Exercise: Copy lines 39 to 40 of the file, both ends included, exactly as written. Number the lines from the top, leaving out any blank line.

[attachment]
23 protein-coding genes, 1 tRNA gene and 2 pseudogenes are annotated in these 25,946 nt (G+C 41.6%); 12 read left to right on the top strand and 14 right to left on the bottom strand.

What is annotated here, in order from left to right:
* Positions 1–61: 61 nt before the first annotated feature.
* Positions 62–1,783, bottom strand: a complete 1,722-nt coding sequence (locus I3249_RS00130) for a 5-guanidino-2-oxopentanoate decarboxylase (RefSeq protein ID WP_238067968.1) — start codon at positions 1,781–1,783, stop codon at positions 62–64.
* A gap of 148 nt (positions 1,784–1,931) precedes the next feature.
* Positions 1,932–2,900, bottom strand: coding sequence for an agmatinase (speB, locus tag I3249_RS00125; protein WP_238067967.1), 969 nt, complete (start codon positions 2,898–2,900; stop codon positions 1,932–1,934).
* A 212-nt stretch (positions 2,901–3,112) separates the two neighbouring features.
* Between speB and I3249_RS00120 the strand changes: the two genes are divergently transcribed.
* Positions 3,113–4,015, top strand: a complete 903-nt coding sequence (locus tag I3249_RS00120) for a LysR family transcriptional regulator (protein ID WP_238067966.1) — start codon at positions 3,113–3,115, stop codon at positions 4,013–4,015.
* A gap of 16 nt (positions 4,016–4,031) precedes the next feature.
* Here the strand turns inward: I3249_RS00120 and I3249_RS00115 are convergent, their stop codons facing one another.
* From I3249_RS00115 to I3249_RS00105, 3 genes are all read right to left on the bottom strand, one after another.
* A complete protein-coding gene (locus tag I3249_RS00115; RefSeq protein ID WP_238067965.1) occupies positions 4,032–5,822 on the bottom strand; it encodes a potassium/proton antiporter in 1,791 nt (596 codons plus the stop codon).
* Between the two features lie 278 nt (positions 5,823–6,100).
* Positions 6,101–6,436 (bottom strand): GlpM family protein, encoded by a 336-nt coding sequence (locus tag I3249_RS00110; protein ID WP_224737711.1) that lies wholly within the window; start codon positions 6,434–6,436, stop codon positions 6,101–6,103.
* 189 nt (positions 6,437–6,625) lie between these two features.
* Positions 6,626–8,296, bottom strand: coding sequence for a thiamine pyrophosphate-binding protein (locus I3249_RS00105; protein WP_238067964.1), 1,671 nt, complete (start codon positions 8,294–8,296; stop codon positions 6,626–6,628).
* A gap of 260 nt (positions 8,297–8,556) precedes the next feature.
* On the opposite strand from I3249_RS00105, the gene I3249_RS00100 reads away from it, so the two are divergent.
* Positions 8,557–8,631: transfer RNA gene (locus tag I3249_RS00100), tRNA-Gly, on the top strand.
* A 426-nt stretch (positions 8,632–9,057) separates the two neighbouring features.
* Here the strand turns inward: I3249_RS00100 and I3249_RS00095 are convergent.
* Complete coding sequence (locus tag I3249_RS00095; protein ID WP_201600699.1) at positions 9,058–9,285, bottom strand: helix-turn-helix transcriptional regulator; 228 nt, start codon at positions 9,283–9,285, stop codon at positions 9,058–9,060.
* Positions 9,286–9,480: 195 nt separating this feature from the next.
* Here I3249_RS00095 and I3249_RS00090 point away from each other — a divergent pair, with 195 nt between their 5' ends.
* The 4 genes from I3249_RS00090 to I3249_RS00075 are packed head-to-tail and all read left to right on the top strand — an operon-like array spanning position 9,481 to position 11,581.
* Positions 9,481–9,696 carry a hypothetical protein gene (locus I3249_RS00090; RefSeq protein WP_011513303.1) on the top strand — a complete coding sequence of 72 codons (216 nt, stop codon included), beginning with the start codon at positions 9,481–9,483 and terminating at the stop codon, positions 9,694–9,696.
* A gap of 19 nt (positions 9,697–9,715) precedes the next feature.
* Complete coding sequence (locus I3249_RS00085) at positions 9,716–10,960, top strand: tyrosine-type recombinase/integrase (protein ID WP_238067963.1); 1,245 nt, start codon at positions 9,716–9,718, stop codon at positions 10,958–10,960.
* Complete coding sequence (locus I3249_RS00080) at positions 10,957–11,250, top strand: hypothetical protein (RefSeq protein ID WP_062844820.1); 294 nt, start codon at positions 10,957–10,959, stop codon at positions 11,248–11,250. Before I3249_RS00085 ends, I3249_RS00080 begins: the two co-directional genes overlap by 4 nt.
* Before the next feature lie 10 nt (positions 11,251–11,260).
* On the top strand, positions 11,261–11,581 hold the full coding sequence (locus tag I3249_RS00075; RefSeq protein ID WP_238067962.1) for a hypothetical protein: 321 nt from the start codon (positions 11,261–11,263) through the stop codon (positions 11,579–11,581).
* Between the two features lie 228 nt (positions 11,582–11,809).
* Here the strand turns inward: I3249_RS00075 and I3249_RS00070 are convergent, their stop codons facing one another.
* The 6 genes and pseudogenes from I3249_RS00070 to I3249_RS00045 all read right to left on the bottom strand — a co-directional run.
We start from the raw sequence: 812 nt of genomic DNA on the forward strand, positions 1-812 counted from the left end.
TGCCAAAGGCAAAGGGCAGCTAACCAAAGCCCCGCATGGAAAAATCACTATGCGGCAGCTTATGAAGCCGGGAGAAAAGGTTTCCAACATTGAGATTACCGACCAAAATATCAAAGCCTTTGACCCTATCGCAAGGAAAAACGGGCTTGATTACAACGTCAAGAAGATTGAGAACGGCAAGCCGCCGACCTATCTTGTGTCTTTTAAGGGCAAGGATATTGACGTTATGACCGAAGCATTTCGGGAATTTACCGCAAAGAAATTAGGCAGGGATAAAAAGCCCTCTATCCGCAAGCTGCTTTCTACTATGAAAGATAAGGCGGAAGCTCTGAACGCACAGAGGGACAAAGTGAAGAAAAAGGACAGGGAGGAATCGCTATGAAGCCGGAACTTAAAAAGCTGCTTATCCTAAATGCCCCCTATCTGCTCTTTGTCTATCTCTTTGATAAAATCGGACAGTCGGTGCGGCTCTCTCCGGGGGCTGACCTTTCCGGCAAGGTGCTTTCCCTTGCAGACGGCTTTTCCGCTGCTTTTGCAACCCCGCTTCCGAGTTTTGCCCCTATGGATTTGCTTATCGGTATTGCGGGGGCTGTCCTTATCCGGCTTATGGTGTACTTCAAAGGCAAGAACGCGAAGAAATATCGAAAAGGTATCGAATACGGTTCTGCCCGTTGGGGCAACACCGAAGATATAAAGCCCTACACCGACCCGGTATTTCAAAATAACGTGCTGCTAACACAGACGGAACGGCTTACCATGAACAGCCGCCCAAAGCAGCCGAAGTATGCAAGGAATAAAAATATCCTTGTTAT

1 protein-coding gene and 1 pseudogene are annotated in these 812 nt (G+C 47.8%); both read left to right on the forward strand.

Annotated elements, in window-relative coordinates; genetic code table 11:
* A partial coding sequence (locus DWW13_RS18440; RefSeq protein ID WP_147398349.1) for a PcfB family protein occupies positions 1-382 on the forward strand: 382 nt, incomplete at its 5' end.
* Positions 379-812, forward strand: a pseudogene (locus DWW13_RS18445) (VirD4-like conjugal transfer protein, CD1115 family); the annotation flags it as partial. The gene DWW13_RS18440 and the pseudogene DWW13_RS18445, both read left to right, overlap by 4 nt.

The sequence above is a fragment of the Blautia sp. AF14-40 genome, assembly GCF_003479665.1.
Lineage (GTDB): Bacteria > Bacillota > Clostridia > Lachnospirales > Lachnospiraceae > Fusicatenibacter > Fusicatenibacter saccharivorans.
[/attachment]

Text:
Annotated elements, in window-relative coordinates; genetic code table 11:
* A partial coding sequence (locus DWW13_RS18440; RefSeq protein ID WP_147398349.1) for a PcfB family protein occupies positions 1-382 on the forward strand: 382 nt, incomplete at its 5' end.